Peter Paul Rubens: The Return from War (detail), Getty Museum, Los Ángeles (2017). (This work of art is in the public domain)
The painting above by Rubens depicts two mythological Roman gods: Mars and Venus, also known as Aphrodite and Ares, in the Greek mythology. The candid, casual viewer will likely find that this image -so carefully crafted- is strong and powerful . On one hand, Mars, coming back from battle, still wearing his armor and his dusty sandals. On the other hand, Venus, pristine and sensual, helping him to unwind after a difficult day. Mars is indeed disarmed by Venus, not only in a literal sense but also in an allegorical manner. The contrast between the two characters is striking and yet complementary. This work of art has been studied by scholars and much have been written on it. Yet, I am here after the reaction that this painting -and many others- creates on the unprepared museum visitor.
Paintings have the power of blowing up people’s minds. Paintings may -and often do- stir emotions, sensations and feelings in those who spend time contemplating the art. It is hard to pinpoint what is it in the painting that is causing all this upheaval. It is difficult to put your finger on what generates an interest, much less determine why it is happening. I can almost bet that the magic of a good painting works at a subconscious level. The casual spectator may know nothing about the painting, its author or even the story being depicted or the story behind the creation of the work of art. All of that isn’t that important. What is important is that visual arts have this enormous power to make an impression on random people, if only those people open up to the experience.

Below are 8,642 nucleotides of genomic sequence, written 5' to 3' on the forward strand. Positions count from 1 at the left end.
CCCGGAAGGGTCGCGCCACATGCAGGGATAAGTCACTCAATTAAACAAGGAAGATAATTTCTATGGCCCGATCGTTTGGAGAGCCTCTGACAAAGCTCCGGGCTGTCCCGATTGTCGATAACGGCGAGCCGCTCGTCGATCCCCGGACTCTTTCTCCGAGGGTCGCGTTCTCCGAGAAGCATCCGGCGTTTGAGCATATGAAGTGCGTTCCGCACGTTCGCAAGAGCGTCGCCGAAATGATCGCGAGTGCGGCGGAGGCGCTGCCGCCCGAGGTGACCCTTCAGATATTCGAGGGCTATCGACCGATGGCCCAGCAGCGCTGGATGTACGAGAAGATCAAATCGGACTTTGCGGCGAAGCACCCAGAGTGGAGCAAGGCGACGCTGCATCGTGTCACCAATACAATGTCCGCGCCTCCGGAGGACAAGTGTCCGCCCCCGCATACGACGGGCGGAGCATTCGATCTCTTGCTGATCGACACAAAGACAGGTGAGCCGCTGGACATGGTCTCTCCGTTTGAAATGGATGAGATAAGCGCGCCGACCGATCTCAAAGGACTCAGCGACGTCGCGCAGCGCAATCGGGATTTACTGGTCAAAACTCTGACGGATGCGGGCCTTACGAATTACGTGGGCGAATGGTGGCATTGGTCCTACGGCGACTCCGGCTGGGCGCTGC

Yes, knowledge enhances the visual arts experience. It makes it more enjoyable. It is great to know about Mars and Venus and the opponent forces of war and Eros. It is great to know about Rubens, his little tricks and techniques. But knowledge is not essential when it comes to art. We may even leave all that knowledge to the scholars. And let ourselves be disarmed by the power of sensual shapes, outrageous characters and mysterious colors *